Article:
Disney World offers two ticket categories according to age level: One is for ages 10 and older; the other is for ages 3 to 9. Admission is free for children under the age of 3. Read on to learn about the types of passes and what is/is not included.

Is the film turning red about periods? ›

While the first bits are standard fare in movies about growing up, Turning Red also references less-shown aspects of puberty, including periods and menstrual products.

What age are all the Disney princesses? ›

For a rundown, the 11 characters of the official Disney Princess franchise are Snow White (age 14), Jasmine (15), Ariel (16), Aurora (16), Mulan (16), Merida (16), Belle (17), Pocahontas (18), Rapunzel (18), Cinderella (19) and Tiana (19).

What was the last Disney Renaissance movie? ›

6. Tarzan (1999) The last film in the Disney Renaissance, Tarzan is about a man raised by apes who learns he's actually human. He meets up with a woman named Jane, and they fall in love.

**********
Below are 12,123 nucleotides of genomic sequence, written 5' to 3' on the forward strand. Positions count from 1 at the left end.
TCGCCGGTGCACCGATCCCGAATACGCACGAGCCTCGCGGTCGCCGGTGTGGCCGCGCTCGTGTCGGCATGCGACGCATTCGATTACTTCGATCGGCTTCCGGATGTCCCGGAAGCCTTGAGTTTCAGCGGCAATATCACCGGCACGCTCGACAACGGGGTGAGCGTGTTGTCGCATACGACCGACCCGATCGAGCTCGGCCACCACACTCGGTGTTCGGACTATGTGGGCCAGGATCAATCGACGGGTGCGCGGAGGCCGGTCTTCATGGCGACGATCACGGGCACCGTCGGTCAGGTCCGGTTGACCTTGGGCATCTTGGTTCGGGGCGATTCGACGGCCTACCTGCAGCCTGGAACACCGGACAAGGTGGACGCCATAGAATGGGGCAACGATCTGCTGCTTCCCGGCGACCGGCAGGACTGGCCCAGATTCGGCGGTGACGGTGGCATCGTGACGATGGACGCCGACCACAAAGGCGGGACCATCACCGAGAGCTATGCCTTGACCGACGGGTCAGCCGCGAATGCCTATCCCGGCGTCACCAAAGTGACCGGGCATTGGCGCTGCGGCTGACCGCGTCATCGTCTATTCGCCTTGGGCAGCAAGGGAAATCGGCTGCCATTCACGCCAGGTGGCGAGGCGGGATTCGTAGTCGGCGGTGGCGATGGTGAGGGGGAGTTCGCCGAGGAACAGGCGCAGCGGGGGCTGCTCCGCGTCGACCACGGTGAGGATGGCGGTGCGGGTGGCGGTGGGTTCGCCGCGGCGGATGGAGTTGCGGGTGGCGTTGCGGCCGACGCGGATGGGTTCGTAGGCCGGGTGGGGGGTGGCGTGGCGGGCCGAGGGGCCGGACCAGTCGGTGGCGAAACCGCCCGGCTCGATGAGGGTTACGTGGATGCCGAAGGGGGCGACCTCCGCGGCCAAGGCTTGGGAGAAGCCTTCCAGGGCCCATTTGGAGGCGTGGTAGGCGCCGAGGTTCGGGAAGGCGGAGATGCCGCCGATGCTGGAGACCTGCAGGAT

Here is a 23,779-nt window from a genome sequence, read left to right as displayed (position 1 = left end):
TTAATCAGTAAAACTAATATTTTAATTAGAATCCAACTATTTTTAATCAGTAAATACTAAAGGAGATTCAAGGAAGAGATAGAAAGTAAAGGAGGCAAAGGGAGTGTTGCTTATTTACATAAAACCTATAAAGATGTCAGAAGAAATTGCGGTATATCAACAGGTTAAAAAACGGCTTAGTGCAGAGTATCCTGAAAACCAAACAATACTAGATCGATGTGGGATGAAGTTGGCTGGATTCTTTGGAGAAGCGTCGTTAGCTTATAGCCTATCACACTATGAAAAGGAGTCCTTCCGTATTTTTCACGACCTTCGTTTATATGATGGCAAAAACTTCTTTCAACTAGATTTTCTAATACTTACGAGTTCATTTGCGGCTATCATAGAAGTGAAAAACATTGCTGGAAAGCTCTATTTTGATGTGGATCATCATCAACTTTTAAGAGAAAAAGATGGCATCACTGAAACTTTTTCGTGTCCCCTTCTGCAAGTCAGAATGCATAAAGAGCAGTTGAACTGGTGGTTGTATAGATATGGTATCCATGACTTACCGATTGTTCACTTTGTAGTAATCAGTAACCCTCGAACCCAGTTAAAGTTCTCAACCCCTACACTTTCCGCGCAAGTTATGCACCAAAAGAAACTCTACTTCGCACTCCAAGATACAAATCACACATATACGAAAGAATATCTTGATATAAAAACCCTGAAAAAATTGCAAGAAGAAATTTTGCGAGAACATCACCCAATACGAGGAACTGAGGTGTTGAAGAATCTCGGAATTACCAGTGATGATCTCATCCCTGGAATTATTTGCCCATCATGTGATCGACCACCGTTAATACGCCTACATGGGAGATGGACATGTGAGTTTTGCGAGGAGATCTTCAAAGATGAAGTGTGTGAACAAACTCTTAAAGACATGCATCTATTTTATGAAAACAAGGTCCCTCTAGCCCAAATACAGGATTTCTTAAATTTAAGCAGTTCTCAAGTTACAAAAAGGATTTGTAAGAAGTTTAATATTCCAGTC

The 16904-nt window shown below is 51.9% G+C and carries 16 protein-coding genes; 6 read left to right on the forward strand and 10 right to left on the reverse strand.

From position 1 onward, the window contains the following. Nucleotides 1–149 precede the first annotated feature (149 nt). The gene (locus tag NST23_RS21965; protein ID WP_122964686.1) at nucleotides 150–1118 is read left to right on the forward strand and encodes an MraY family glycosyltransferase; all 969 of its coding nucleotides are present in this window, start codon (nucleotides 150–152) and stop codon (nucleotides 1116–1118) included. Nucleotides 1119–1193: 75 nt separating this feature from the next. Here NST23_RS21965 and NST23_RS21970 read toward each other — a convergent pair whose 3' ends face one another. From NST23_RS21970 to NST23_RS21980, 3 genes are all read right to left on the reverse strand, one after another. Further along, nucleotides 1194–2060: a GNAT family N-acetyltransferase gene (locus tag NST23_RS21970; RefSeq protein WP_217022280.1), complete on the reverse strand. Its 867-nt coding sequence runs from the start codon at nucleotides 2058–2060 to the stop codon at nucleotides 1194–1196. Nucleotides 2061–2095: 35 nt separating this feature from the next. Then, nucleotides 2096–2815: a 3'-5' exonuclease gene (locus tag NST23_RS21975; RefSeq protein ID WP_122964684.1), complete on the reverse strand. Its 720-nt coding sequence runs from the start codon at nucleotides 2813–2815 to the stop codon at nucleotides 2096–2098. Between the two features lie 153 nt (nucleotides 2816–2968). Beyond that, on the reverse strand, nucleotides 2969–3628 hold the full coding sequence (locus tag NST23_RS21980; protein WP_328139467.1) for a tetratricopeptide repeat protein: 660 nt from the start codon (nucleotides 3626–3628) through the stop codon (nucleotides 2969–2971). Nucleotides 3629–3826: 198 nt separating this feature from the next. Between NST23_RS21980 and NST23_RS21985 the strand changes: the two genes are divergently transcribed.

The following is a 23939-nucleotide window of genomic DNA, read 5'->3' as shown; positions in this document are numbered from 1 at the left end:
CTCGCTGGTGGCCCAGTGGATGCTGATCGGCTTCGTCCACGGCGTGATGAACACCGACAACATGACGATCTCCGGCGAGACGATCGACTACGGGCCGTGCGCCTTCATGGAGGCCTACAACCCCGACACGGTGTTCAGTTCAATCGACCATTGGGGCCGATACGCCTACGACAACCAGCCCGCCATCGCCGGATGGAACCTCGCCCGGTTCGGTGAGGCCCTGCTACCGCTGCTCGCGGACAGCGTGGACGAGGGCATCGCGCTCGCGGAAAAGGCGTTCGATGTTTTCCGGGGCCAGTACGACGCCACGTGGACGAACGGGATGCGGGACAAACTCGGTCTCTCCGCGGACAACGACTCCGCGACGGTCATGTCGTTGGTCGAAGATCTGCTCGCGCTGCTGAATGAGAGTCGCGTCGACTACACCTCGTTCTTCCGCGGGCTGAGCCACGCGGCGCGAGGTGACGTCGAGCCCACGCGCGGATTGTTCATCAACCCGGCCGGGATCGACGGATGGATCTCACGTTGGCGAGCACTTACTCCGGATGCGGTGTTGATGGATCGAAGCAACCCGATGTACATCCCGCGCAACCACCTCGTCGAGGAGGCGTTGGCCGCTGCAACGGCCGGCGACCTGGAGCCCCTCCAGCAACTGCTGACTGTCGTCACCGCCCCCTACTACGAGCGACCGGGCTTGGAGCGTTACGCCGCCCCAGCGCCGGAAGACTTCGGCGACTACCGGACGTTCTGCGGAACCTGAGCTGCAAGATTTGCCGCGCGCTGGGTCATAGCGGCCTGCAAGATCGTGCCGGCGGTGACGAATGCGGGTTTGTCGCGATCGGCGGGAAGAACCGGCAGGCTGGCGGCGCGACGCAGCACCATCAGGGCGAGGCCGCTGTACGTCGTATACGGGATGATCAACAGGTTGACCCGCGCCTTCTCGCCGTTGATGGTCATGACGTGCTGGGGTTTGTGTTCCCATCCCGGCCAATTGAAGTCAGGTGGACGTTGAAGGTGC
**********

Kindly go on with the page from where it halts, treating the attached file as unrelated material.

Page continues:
What are the 7 Disney eras? ›

The 7 Eras of Disney Filmmaking
  • 1) 1937-1942 The Golden Age:
  • 2) 1943-1949 The Wartime Era:
  • 3) 1950-1959 The Silver Age:
  • 4) 1970-1988 The Bronze Age:
  • 5) The Disney Renaissance 1989-1999:
  • 6) Post Renaissance Era 2000-2009:
  • 7) The Revival Era 2010-Present:
13 Aug 2015

When did the Disney Renaissance end? ›

What animated classic was the first film of the late twentieth century Disney Renaissance? ›

The animated films released during this period include The Little Mermaid (1989), The Rescuers Down Under (1990), Beauty and the Beast (1991), Aladdin (1992), The Lion King (1994), Pocahontas (1995), The Hunchback of Notre Dame (1996), Hercules (1997), Mulan (1998), and Tarzan (1999).

Who is responsible for the Disney Renaissance? ›